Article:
Ontarians can get confidential breastfeeding support, advice and referrals from registered nurses with specialized breastfeeding training 24 hours a day, seven days a week. One-to-one coaching and referrals to local community services are provided. Call toll-free at 1-866-797-0000.
Toronto Public Health offers free breastfeeding resources and support.
You can download a list of Chest/Breastfeeding support groups and clinics offered by Toronto Public Health here: (Updated November 2016)
Milk Junkies Trevor MacDonald blogs about his experience as a pregnant and chestfeeding transgender man. He is an author and stay-at-home dad living in Winnipeg, Manitoba.
Postpartum Mood Disorders
Post Partum Mood Disorder (PPMD) is experienced by ten to twenty percent of new parents and is defined as depression or anxiety that does not go away after a short time. It can occur within days of the delivery or adoption of a child, or can appear gradually, sometimes up to a year.
- Parkdale Community Health Centre – Postpartum Mood Disorders Program
- PostparumDepression.org, a US-based organization, provides “the latest up-to-date information and free resources for families in danger and at risk.”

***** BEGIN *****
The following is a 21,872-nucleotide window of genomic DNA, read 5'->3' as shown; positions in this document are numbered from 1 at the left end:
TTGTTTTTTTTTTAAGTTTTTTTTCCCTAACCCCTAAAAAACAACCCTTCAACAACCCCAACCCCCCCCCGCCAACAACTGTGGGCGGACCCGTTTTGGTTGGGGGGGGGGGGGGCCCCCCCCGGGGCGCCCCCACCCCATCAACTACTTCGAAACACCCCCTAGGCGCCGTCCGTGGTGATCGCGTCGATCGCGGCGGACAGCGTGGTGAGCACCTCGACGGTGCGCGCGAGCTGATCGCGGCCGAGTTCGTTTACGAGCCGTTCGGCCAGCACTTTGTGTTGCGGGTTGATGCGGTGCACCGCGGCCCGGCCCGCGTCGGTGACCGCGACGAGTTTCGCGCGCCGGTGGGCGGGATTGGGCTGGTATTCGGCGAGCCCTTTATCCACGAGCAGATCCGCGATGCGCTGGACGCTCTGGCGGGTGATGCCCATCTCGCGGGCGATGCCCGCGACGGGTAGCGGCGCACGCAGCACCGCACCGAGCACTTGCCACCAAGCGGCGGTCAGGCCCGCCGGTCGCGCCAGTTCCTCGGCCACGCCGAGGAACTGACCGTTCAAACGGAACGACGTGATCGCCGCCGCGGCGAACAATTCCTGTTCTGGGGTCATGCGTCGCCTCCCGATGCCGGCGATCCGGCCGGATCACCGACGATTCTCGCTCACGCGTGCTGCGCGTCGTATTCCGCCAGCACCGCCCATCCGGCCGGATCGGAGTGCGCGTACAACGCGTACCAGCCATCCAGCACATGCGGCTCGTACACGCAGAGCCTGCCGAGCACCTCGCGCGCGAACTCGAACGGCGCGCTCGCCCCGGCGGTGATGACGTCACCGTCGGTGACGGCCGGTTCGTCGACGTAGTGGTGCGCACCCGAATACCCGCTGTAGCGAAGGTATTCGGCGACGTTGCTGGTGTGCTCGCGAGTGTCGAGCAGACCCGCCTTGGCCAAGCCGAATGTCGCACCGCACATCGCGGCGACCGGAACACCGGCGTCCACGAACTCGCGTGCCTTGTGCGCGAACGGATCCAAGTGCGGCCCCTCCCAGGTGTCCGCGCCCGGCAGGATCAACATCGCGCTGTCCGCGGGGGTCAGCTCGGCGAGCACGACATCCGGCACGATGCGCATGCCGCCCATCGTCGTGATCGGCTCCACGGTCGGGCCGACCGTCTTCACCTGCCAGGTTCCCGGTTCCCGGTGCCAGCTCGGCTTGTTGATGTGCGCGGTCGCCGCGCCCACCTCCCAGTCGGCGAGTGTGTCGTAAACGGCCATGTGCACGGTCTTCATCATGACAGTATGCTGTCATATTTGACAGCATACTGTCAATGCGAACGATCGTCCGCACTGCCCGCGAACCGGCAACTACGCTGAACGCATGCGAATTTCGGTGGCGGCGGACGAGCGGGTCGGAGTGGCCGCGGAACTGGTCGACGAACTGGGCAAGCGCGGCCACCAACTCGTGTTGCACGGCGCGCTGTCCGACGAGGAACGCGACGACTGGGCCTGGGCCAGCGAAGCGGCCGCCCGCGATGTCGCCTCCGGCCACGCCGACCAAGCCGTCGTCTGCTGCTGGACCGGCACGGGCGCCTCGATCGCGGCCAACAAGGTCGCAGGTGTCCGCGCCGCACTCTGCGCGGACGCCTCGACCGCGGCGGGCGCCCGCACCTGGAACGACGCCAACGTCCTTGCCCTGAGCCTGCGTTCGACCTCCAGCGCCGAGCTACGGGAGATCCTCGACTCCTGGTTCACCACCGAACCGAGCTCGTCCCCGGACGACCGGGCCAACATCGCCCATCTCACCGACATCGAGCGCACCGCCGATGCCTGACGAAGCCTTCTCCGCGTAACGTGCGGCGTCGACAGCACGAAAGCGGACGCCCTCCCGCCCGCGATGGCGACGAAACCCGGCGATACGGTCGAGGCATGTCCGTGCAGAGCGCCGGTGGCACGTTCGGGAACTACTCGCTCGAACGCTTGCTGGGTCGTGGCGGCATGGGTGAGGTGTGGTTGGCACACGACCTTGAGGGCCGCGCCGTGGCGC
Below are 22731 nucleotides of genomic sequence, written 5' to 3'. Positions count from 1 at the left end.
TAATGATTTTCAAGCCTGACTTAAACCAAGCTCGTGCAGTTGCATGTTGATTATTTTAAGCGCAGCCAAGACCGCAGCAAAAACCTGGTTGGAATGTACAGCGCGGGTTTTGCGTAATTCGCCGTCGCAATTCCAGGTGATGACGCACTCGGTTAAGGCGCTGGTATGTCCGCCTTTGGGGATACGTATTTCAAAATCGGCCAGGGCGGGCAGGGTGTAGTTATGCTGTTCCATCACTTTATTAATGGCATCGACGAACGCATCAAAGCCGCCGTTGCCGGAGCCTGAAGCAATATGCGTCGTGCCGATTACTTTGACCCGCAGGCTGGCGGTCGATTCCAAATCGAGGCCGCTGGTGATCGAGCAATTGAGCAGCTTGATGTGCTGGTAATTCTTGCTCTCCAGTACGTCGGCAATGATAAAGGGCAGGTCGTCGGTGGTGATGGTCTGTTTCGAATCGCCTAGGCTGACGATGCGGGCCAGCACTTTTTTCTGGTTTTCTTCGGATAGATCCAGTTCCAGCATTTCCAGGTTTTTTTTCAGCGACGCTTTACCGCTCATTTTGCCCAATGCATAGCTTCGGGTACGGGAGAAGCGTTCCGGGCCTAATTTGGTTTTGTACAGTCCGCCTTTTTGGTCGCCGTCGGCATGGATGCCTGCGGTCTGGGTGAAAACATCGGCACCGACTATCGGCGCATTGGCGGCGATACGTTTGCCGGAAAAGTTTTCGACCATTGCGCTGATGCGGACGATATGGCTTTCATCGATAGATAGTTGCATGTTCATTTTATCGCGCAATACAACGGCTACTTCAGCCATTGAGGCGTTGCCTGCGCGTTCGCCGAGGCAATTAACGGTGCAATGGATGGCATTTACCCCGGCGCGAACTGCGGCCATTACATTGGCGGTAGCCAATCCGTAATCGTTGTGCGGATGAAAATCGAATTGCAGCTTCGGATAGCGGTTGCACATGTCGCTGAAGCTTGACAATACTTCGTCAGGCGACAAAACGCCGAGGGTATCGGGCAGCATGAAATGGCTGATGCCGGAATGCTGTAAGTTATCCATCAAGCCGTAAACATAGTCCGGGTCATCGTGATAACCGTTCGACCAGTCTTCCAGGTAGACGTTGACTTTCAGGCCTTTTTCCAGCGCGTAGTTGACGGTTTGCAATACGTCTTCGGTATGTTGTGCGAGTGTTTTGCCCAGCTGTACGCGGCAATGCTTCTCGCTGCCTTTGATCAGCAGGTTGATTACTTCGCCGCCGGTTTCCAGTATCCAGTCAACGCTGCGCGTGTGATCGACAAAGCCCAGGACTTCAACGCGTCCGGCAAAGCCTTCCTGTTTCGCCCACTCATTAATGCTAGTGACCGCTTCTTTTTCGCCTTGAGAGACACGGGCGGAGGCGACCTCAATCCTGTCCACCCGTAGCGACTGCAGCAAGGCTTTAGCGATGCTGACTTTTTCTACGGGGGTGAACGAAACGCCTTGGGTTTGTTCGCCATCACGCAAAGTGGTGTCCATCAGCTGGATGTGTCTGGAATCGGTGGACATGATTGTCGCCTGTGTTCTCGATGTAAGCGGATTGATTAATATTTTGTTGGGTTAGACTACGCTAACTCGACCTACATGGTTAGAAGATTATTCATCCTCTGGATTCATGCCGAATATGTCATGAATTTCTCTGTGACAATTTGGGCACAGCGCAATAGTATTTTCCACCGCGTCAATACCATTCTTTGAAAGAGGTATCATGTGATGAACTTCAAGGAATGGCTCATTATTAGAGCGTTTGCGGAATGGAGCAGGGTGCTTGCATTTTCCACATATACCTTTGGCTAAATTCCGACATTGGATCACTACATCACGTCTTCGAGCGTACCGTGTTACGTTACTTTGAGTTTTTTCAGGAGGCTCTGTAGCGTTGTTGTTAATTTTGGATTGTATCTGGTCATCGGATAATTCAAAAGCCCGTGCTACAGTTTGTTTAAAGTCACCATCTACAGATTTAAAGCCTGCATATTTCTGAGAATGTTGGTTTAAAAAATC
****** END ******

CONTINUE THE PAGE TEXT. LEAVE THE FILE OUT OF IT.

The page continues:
- Please note the language throughout the website assumes that people who give birth are women who are co-parenting with a husband – we recognize this doesn’t always represent the TBC community. However, we feel the content can be a valuable resource for anyone experiencing postpartum mood disorder within themselves, their family, or communities.
The TBC offers both cloth and disposable diapers for babies to go home in after birth. Learn how to change a cloth diaper here.
Don’t forget that the City of Toronto collects soiled disposable diapers in the GREEN bin!
Cord Blood Banking
Stem cells in your baby’s umbilical cord blood can replace damaged cells inside the body. These new cells repair wounds, restore lost brain functions and increase healthy blood count. Medical experts discover new treatments every year, which means stored cord blood will become more valuable over time. Find out more about cord blood, life-saving stem cell treatments and what these advances in regenerative therapy mean for your family. For more information about Cord Blood Banking you can visit The Cord Blood Banking website or Cord Blood Guide .
***The TBC would like to share resources that are valuable to you! If you are looking for content that is missing from our website OR if you have a resource that you would like to share, please contact our Clinical Administrative Assistant through our contact page ***